- Associated Press - Tuesday, August 18, 2015

SANTA FE, N.M. (AP) - A New Mexico nursing home being sued by state Attorney General Hector Balderas has now filed a lawsuit against him.

Bloomfield Nursing Operations LLC argues that Balderas violated the state public records law by refusing to release communications between his office and out-of-state firms it is working with, reported The Albuquerque Journal (https://bit.ly/1LixSSy ).

Balderas’ office said it has fully complied with state law and produced more than 1,400 pages of documents in response to requests from Bloomfield’s lawyers.

The requests are an attempt to divert attention from the lawsuit “involving the substandard care and appalling conditions for vulnerable nursing home residents in New Mexico,” James Hallinan, Balderas’ spokesman, said Monday.

Bloomfield Nursing Operations is one of seven nursing homes the AG sued last year.

The lawsuit says they failed to deliver adequate care from 2007 to 2012, jeopardizing patients and defrauding the government. The original suit was filed by Attorney General Gary King and Balderas decided to continue pursuing it after taking office in January.

Documents requested by Bloomfield include communication with outside law firms, their contracts and draft contracts, and documents related to the analysis of service and staff, among other records.

The nursing home also asked for the names and interview transcripts of witnesses whose complaints are outlined in the lawsuit.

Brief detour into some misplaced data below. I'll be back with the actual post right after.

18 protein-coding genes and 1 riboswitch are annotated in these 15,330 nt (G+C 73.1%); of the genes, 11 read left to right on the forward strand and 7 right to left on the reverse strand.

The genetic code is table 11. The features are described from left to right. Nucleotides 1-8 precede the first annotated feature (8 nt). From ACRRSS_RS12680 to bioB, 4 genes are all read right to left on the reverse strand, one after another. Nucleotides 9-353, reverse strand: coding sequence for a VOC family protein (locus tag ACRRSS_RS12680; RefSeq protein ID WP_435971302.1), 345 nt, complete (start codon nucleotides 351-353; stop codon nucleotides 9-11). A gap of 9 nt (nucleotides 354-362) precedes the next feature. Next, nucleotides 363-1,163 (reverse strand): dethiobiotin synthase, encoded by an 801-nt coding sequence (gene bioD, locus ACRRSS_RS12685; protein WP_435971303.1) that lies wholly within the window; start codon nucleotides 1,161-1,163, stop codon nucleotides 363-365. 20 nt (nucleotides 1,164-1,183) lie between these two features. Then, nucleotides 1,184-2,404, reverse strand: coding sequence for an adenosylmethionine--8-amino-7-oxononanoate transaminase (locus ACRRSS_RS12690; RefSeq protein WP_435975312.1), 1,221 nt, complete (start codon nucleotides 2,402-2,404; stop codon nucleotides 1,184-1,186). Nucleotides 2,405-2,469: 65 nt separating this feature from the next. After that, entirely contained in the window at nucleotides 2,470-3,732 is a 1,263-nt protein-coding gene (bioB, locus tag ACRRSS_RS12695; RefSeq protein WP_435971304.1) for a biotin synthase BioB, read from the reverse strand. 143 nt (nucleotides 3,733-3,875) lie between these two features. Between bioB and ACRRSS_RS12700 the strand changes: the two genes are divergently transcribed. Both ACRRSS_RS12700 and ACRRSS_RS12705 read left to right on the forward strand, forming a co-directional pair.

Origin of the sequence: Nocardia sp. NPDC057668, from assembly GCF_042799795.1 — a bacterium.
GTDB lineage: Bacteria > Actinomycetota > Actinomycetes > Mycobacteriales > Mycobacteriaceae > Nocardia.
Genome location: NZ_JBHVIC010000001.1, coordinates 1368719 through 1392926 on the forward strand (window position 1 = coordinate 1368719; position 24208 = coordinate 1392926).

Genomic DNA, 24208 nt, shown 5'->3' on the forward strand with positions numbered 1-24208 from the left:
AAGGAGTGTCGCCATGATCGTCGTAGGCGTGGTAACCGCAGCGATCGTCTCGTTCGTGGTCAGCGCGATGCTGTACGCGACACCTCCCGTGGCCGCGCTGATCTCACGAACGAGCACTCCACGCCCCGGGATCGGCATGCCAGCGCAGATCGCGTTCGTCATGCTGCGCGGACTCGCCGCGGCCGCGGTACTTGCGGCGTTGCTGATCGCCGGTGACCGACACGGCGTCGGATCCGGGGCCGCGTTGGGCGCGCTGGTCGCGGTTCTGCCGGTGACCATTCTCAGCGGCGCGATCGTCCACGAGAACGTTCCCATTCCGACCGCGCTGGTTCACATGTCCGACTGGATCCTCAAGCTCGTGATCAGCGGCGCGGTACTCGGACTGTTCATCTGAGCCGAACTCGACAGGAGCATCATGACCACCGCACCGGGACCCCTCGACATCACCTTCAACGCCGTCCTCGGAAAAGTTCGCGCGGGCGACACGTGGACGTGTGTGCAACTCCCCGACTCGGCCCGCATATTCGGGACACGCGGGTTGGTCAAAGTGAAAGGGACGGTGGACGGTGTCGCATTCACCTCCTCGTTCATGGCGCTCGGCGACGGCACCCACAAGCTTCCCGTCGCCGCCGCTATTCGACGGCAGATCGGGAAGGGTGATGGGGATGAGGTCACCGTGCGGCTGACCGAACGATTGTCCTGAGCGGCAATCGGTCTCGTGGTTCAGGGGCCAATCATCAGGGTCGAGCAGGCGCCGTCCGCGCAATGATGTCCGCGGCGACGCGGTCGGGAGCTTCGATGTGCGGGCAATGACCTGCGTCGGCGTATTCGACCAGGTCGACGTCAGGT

The AG’s office contends that some of the nursing home’s May requests fall under an exemption for burdensome or overly broad requests. But Bloomfield says that even if that is true, the AG has violated the law by not providing the records within a reasonable amount of time after the 15-day deadline.

The office also argues that some of the records are being withheld because they constitute attorney-client privilege or contain the identity of an informant.

The AG’s case against Bloomfield was highlighted in a December 2014 New York Times article about “a flourishing industry that pairs plaintiffs’ lawyers with state attorneys generals to sue companies” for alleged harm to state residents.

According to the Times article, attorney Linda Singer of law firm Cohen Milstein first contacted King in 2012 and suggested the state sue a Pennsylvania-based nursing home chain. The state ended up suing the Texas-based chain two years later instead.


Information from: Albuquerque Journal, https://www.abqjournal.com

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